Today is ANZAC Day, the acronym standing for Australian New Zealand Army Corps. The day marks the anniversary of the first major military action during World War I. As a percentage of population, no country paid a higher price with the loss of life than Australia and New Zealand.
is a public holiday in Australia and at least for the morning,
Australians do become sombre and serious. This is quickly forgotten by
the afternoon when significant sporting events are played and consumers
are free to get out and consume.
This morning a dawn service was held at our very grand Shrine of Remembrance and the rain poured down. For once the council takes a lenient view of illegal parking and as people depart, over their solemnity can be heard the veterans of Vietnam War who are rather fond of spoiling the quiet with the roar of their motor cycles. This year as soon as the service ended, sodden people flocked to their cars to return to the comfort of their central heating, a luxury the dead of Gallipoli could have only dreamed about.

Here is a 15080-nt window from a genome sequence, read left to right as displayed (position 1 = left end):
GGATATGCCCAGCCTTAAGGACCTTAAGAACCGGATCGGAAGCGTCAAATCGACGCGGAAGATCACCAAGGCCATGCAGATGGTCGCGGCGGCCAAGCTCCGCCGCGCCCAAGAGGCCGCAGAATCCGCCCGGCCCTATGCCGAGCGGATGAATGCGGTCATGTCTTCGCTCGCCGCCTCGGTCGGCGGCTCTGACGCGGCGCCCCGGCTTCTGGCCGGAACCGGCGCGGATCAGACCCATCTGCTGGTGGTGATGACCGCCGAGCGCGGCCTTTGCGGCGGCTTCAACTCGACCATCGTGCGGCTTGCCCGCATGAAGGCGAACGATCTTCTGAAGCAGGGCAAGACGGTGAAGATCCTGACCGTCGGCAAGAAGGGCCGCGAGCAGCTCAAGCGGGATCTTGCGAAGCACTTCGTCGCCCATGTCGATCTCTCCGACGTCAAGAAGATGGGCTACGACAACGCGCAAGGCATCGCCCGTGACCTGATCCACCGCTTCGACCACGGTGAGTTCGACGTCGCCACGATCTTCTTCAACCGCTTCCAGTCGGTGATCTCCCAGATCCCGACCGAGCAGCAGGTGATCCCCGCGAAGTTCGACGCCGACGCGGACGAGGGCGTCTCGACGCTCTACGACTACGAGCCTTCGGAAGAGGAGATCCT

Some time ago Time Spanner mentioned how few memorials there were to the fallen of the Boer War in Auckland. Well, I thought, we have plenty here in Melbourne, but actually I don't know that we have. What made me think that we had is the very prominent memorial in the triangular park at the corner of St Kilda Road and Albert Road.
I looked online for a photo and there were none. This could be because although it is a very fine memorial, complete with guarding lions, it is very hard to photograph. The only decent vantage point is the median strip of St Kilda Road. In better weather than this morning, I took my own Boer War memorial photo.